Wells Fargo analysts warn that the probability of a U.S. recession is more than 25 percent during the next six months, the highest since the Great Recession era.
“At present, we are not calling for a recession within the next six months. However, given that the recession probabilities based on our preferred model and average of all models are somewhat elevated, it is not wise to entirely dismiss recession risk,” Philly.com cites John Silvia, chief economist at Wells Fargo & Co., as saying after sifting employment data, stock market valuations and economic output reports.
“Recent market volatility and data from the factory sector raise the question: Is the U.S. economy headed for a recession? Based on our preferred model, the chance of recession is about 25 percent over the next six months,” the Wells Fargo report said.
Silivia uses the National Bureau of Economic Research Inc. definition: “A recession is a significant decline in economic activity spread across the economy, lasting more than a few months, normally visible in real GDP, real income, employment, industrial production, and wholesale-retail sales.”
“Using the most recent data (through February 2016), our model suggests an elevated probability of a U.S. recession during the next six months (about 25 percent),” the report said.
“The reason for the elevated probability is that the trend for the predictors, such as the
S&P 500 and the LEI, has been weak the past few months. Clearly, the probability is well below the threshold of above 50 percent for a recession call, but it is the highest reading in the post-Great Recession era,” the Wells Fargo report said.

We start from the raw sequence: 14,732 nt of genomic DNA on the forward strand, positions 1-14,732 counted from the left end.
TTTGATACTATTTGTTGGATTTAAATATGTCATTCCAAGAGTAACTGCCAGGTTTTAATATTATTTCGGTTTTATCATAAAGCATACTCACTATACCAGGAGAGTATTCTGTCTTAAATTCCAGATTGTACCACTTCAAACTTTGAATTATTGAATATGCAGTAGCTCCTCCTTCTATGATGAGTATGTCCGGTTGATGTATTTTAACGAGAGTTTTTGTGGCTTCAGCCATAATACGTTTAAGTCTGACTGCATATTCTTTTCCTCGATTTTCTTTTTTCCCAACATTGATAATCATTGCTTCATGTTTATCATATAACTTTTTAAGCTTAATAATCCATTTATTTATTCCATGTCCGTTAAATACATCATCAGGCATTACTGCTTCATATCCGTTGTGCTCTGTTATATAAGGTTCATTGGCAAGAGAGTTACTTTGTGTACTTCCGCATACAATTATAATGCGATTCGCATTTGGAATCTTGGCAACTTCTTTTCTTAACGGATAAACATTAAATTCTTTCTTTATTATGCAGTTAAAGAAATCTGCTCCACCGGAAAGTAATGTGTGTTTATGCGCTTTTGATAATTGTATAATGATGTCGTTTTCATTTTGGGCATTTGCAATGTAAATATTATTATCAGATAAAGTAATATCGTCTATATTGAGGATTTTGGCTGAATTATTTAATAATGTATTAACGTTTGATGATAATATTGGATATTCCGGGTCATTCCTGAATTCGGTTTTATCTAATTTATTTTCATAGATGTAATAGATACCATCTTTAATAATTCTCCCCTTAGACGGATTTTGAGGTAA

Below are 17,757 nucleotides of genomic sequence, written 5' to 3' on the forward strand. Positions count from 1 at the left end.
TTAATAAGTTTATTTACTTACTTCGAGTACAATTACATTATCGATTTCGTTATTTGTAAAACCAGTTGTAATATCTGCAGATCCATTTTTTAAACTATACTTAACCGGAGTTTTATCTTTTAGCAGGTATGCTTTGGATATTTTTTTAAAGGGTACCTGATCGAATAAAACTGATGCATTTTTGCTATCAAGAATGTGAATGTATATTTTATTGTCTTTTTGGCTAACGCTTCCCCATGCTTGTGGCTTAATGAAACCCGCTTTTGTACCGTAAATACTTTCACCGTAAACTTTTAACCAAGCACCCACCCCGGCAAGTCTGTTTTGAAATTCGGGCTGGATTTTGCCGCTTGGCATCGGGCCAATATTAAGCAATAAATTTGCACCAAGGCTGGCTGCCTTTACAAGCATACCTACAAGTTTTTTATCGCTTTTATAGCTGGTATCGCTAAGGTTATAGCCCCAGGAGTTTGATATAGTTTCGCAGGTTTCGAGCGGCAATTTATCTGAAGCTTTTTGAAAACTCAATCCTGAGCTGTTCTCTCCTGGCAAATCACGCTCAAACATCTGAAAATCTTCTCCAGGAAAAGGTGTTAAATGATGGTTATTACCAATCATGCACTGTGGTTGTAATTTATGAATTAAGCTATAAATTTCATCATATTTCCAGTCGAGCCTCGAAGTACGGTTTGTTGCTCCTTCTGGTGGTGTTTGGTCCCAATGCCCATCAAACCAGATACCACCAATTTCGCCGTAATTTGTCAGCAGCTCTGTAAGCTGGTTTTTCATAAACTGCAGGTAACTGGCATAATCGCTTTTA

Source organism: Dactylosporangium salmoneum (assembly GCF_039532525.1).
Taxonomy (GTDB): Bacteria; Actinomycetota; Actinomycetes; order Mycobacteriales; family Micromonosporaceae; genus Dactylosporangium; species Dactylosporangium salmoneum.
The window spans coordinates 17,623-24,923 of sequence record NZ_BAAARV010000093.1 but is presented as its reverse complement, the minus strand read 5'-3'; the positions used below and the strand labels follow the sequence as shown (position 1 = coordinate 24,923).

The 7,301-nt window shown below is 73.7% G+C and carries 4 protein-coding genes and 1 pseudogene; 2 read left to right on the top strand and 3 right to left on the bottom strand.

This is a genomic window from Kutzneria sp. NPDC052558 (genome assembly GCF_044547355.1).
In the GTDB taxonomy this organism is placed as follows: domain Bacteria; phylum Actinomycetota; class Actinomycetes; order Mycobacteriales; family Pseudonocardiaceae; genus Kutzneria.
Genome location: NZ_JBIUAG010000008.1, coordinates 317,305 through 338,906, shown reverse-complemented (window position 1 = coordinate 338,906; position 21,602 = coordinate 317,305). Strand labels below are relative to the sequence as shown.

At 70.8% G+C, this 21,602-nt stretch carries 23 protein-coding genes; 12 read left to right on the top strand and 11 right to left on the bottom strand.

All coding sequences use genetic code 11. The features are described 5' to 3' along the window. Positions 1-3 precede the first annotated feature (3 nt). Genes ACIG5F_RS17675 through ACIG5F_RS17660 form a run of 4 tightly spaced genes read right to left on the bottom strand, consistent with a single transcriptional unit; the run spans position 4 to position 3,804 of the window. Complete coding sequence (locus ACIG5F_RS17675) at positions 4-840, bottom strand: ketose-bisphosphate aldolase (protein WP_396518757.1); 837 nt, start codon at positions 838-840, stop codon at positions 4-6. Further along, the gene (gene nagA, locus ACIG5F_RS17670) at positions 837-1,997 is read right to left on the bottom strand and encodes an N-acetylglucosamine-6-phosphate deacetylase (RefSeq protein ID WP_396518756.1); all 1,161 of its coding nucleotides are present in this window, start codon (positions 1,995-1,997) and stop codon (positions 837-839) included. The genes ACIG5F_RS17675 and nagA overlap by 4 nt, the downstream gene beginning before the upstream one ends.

“The model utilizes the Leading Economic Index, the S&P 500 index and the Chicago-PMI employment index as predictors. Our model has served us well; it started predicting (in real-time) a significantly higher probability of recession back in 2007 (58 percent chance of a recession in Q3 2007),” Wells Fargo explained. “In addition, we never joined the “double-dip” camp back in 2010-2012, largely because our Probit model did not indicate a high-likelihood of recession during that time period,” the report said.
To be sure, central bankers have managed to steer the world economy clear of a recession while leaving it stuck in the same rut that led to its troubles in the first place.
A torrent of monetary stimulus in recent weeks helped spark a turnaround in financial markets by assuaging investors’ fears of an impending global downturn. Yet it did little to lift hopes among economists of a stronger pickup that would put growth on a more solid footing, Bloomberg reported.
“The global economy will continue to muddle along,” said Charles Collyns, chief economist for the Institute of International Finance in Washington and a former U.S. Treasury official. He sees growth this year of about 2.5 percent — the same as in 2015 and well short of the 3.7 percent average over the five years leading up to the global financial crisis.